Expansion of Low-Productivity Regions in Mid Ocean Gyres Tied to Global Warming

New research at PIFSC has confirmed that in all major, mid-ocean subtropical gyres, warming of surface waters is occurring and is accompanied by expansion of areas with low biological productivity.

The research was conducted in the Ecosystem and Oceanography Division (EOD) by PIFSC scientists Jeffrey Polovina and Evan Howell and Melanie Abecassis of the University of Hawaii Joint Institute for Marine and Atmospheric Research.

Building on earlier studies by NASA scientist Charles McClain and others, the EOD team determined that regions of low biological production within the world's subtropical gyres have been expanding in concert with rising sea surface temperatures. The phenomenon appears to varying degrees in subtropical gyres of the northern and southern hemispheres.

The conclusions were based on a statistical analysis of chlorophyll concentrations (specifically, chlorophyll-a) in surface waters as measured by the SeaWiFS color sensor on the Seastar satellite and mean sea surface temperature levels derived from in situ measurements and NOAA/AVHRR satellite data. Chlorophyll is a pigment produced during photosynthesis by phytoplankton in sunlit surface waters of the ocean, so its concentration is a measure of biological production at the base of the ocean food chain.

The central regions of mid-ocean subtropical gyres are characterized by low levels of phytoplankton production. Biological oceanographers define these "oligotrophic" regions — essentially open ocean deserts — as waters with chlorophyll concentrations of 0.07 milligrams per cubic meter or less. The PIFSC study showed that during the 9-year period 1998—2006, oligotrophic waters within subtropical gyres of the North Pacific, South Pacific, North Atlantic, and South Atlantic expanded. The low-chlorophyll regions increased at rates ranging from 0.8% per year in the South Atlantic to 4.3% per year in the North Atlantic. In the North Pacific subtropical gyre, the oligotrophic region grew by 2.2% per year, and expansion of low-chlorophyll surface waters was particularly evident in a wide band of the central Pacific east and west of the Hawaiian Archipelago.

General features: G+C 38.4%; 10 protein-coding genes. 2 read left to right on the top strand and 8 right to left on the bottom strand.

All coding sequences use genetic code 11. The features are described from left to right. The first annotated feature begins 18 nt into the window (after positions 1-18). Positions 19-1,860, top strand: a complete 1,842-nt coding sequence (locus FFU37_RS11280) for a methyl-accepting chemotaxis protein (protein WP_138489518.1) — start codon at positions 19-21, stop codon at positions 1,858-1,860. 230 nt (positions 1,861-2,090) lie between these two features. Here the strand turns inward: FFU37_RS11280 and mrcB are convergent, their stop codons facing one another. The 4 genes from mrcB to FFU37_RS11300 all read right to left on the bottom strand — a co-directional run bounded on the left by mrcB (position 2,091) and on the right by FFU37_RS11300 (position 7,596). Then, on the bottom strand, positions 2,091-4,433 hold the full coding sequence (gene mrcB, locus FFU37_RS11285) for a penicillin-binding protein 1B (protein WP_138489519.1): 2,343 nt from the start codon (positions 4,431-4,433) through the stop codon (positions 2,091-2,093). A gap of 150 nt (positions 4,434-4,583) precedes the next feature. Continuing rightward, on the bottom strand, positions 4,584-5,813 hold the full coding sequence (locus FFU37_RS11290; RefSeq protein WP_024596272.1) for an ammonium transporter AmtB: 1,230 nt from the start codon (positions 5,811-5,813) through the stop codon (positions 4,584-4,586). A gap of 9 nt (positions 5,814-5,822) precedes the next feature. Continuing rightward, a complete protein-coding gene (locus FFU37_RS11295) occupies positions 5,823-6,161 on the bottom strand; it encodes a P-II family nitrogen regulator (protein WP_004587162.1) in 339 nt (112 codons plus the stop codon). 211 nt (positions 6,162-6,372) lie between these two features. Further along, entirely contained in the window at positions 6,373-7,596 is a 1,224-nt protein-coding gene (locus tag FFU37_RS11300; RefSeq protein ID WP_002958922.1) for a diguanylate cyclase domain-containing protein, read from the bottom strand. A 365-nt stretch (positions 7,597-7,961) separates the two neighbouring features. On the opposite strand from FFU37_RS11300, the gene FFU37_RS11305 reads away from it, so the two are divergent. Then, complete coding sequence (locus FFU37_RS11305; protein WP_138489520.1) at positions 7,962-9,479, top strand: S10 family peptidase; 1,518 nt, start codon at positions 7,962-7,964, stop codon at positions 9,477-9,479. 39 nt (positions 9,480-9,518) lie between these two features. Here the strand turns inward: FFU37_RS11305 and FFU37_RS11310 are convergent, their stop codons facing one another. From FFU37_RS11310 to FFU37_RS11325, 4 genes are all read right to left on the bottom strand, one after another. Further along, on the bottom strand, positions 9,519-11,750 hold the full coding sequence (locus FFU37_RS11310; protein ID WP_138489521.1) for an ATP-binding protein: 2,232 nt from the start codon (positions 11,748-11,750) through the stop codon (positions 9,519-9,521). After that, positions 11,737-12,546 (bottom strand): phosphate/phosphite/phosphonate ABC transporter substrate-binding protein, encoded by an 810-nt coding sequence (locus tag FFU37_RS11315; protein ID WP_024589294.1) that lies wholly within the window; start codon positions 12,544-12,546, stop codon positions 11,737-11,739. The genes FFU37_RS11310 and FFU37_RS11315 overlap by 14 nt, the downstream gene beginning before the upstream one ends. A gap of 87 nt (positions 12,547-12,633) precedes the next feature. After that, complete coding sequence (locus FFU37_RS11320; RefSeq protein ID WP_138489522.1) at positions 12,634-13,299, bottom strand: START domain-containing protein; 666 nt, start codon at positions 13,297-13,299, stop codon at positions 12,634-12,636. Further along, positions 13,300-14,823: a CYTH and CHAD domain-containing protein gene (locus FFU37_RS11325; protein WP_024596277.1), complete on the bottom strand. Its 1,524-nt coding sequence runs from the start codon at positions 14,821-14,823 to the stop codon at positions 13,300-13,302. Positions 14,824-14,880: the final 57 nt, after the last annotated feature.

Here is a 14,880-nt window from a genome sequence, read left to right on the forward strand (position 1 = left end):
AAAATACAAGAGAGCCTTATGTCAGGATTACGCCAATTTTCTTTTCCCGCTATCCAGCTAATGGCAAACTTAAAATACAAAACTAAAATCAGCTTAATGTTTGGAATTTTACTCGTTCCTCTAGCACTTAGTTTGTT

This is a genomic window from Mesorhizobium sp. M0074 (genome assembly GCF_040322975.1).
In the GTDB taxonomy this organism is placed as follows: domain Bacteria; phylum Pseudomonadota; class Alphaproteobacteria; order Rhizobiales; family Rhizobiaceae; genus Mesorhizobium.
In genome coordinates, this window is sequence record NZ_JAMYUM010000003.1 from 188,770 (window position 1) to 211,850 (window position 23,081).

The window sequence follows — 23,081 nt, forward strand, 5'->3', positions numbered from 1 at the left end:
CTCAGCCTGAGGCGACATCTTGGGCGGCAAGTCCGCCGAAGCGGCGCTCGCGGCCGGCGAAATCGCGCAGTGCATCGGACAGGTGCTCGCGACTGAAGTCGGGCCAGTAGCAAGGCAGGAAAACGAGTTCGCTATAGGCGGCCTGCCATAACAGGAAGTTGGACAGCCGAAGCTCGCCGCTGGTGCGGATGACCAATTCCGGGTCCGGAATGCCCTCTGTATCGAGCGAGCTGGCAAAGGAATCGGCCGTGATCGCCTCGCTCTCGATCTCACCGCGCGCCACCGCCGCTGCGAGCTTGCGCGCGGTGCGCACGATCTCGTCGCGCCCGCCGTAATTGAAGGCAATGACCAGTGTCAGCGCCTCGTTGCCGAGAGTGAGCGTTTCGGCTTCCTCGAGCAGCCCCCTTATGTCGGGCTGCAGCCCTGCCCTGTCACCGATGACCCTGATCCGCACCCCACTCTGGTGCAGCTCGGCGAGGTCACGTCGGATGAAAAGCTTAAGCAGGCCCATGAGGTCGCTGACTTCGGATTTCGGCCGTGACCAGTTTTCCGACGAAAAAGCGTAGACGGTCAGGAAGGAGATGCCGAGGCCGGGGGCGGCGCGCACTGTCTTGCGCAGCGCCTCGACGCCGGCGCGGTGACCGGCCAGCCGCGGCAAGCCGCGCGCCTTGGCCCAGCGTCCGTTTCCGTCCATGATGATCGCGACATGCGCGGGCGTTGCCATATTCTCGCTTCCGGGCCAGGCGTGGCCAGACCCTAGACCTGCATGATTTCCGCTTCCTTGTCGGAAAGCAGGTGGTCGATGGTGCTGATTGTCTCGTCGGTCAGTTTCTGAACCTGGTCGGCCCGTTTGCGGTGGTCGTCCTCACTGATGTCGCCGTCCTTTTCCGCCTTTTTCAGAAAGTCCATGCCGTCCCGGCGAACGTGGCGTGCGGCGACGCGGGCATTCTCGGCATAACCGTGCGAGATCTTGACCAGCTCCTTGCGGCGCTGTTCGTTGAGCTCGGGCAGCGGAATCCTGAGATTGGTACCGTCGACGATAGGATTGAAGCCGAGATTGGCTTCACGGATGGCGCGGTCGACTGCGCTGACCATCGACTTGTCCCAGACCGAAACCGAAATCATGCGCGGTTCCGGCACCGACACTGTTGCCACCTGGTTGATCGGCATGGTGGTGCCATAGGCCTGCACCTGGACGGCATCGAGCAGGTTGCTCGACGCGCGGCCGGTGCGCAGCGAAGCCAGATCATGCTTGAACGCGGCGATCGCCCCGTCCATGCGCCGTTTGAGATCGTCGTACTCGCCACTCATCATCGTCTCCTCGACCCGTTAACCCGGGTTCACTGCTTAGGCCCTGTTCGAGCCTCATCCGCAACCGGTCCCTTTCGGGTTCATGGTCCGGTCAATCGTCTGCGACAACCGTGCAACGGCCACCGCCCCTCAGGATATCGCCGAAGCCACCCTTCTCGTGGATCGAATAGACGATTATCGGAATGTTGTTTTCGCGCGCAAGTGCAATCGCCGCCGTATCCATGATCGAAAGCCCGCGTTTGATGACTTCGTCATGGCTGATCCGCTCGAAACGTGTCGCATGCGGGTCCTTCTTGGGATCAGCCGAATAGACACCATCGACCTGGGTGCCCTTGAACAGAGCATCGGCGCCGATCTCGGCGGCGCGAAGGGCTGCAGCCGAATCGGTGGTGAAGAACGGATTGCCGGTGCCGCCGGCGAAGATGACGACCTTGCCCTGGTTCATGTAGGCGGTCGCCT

In the North Pacific subtropical gyre (Panel a), most areas that were oligotrophic (i.e., had low levels of chlorophyll) in 1998/1999 also were oligotrophic in 2005/2006 (gray region). A few areas were oligotrophic in 1998/1998 but not in 2005/2006 (blue region). And many areas not oligotropic in 1998/1999 had become so by 2005/2006 (red region). Similar results were calculated for the North Atlantic gyre (Panel b) and the South Pacific gyre (Panel c).

The expansion of oligotrophic surface waters in the subtropical gyres appears to be directly linked to increasing temperatures. Warming of the gyres, whether induced by natural processes or human activities, strengthens vertical stratification of these open-ocean regions, reducing the likelihood that nutrient-rich deep waters will be transported into the surface layer where photosynthetic activity occurs. The expected result is lower rates of primary production in these waters, with cascading effects through higher levels of the food chain. Ocean models and other observations show warming and increased vertical stratification is occurring in all oceans, thus continued expansion of oligotrophic regions within the gyres is predicted.

Published earlier this month in the peer-reviewed journal Geophysical Research Letters, the PIFSC research has generated widespread interest in the media, with articles appearing on major news networks, in newspapers around the world and in ScienceNOW.